Surprise! new tenant

Surprise! new tenant

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10:18 AM, 15th October 2018, About 6 years ago 18

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Hello All, Last week, I carried out a general check up/inspection/’how’s it going?’ visit at the same time as a periodic electrical inspection. This was arranged with the tenant by text/phone.

It was surreal. I have never been in this position before.

The tenant, (a couple and their two small children), were not there. Neither was their furniture, coats, children’s toys, but his sister was along with her furniture. I have to assume it is his sister and there is no information or oddities in the information yet given to suggest she isn’t. She looked very relaxed and settled.

The alleged sister is sensible, pleasant and (I had small children once so this is in no way meant to be disparaging) the place is clean and tidy.

The previous month, I noticed and queried a ‘faster payment’ of rent by a name that was not the tenant’s. The explanation was that the sister was helping out. In the past, I have had tenants who sometimes had their rent paid by others; so not particularly notable. But I now suspect that the month before that was in cash and was also the sister.

The explanation offered by the sister was that the tenant had to go ‘home’ (family) to deal with personal problems and it suited them all that she give up her rented property and temporarily step in to support to keep the option to return open. No point in one of them renting an empty flat while she lived on her own elsewhere.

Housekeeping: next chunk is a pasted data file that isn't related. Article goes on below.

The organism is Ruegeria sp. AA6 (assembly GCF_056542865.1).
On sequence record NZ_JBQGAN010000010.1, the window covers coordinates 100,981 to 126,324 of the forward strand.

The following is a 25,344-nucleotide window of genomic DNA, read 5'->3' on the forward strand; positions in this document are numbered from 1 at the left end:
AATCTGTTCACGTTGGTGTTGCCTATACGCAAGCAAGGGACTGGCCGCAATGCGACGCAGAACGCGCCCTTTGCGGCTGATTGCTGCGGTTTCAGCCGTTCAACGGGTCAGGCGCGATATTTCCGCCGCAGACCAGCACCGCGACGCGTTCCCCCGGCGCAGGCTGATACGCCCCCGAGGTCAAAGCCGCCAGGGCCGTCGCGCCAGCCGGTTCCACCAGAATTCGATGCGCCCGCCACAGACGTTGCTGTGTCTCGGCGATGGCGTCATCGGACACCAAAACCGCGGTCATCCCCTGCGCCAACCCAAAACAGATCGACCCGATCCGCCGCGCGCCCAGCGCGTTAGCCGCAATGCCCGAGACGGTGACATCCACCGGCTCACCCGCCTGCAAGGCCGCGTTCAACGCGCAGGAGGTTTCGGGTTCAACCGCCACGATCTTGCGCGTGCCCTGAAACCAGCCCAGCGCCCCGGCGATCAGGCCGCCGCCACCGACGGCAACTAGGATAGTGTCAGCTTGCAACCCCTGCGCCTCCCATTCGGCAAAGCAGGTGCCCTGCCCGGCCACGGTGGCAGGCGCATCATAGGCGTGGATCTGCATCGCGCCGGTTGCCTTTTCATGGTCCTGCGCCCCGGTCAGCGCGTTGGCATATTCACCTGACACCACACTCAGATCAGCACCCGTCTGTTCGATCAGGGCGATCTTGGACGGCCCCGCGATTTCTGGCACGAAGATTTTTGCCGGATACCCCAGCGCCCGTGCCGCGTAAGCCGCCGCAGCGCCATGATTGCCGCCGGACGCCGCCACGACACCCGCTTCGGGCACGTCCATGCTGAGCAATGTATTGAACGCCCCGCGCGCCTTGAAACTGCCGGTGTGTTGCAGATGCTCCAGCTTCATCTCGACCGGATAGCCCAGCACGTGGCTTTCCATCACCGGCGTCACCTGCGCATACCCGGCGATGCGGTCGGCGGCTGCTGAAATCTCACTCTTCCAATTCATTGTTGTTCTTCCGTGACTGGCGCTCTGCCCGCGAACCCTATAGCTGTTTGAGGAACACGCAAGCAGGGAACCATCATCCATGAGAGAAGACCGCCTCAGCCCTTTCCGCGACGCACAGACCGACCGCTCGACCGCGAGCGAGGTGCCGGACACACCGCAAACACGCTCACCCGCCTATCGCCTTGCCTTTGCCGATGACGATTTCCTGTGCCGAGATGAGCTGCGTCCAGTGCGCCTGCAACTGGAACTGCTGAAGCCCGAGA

To give up a rented property the sister presumably gave 1 month’s notice.

My last visit was 2 months ago.

Further background. The tenant struggled last year and a half (redundancy at the same time as the arrival of a baby) and has modest arrears, but it was under control and arrears were being sensibly eroded with oodles of flexibility. At our last meeting 2 months ago everything was looking really good. Both had new jobs, he was starting college, eldest child starting school; a stressful but very positive time.

At the moment I genuinely don’t think there is ‘badness’ at play here though I reserve the right to change my mind if new information comes to light. However, I will directly accuse them of leaving me out of the loop and there is clearly a significant level of planning going back 3 months at least.

Prescribed info and how to rent guides all good. Deposit handed to the DPS within about 5 days of receipt. Regular rent statements provided. All relevant gas/elec certification continuously up to date.

I continue to communicate only with the tenant though in the last week that has proved impossible.

Soooooo, questions, questions, questions …

This is not clear cut subletting. What is it?

The sister is not the tenant. She has been told that she is not the tenant and that the tenant should pay the rent not her. If the Sister has been there for two months and effectively paid the rent what are the implications for me?

I would be happy with a deed of surrender with an immediate new tenancy agreement with the sister. Although I’m not sure what previous address to use for a tenancy agreement as she is already in the property.

I have to assume that I have discovered I am on dodgy ground but I have no idea what the lurking dangers are.

So, despite my irritation and on behalf of the tenant, (keeping a guarded positivity), your comments, please.